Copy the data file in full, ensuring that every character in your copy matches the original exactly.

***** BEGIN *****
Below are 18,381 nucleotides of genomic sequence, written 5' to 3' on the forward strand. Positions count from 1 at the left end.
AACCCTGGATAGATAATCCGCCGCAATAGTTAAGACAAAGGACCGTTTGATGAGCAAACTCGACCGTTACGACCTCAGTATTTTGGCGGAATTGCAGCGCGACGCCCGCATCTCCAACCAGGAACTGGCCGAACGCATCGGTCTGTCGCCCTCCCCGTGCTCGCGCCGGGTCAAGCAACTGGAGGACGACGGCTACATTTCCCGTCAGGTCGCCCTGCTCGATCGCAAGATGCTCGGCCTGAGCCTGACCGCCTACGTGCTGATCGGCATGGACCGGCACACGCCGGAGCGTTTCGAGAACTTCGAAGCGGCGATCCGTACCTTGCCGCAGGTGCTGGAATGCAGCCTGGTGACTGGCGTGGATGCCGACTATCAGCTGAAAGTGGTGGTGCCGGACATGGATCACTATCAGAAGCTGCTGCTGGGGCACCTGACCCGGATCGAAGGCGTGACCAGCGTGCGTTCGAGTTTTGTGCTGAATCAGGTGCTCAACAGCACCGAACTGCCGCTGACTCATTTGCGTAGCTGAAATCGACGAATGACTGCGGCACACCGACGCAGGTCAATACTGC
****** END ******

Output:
Below are 18,381 nucleotides of genomic sequence, written 5' to 3' on the forward strand. Positions count from 1 at the left end.
AACCCTGGATAGATAATCCGCCGCAATAGTTAAGACAAAGGACCGTTTGATGAGCAAACTCGACCGTTACGACCTCAGTATTTTGGCGGAATTGCAGCGCGACGCCCGCATCTCCAACCAGGAACTGGCCGAACGCATCGGTCTGTCGCCCTCCCCGTGCTCGCGCCGGGTCAAGCAACTGGAGGACGACGGCTACATTTCCCGTCAGGTCGCCCTGCTCGATCGCAAGATGCTCGGCCTGAGCCTGACCGCCTACGTGCTGATCGGCATGGACCGGCACACGCCGGAGCGTTTCGAGAACTTCGAAGCGGCGATCCGTACCTTGCCGCAGGTGCTGGAATGCAGCCTGGTGACTGGCGTGGATGCCGACTATCAGCTGAAAGTGGTGGTGCCGGACATGGATCACTATCAGAAGCTGCTGCTGGGGCACCTGACCCGGATCGAAGGCGTGACCAGCGTGCGTTCGAGTTTTGTGCTGAATCAGGTGCTCAACAGCACCGAACTGCCGCTGACTCATTTGCGTAGCTGAAATCGACGAATGACTGCGGCACACCGACGCAGGTCAATACTGC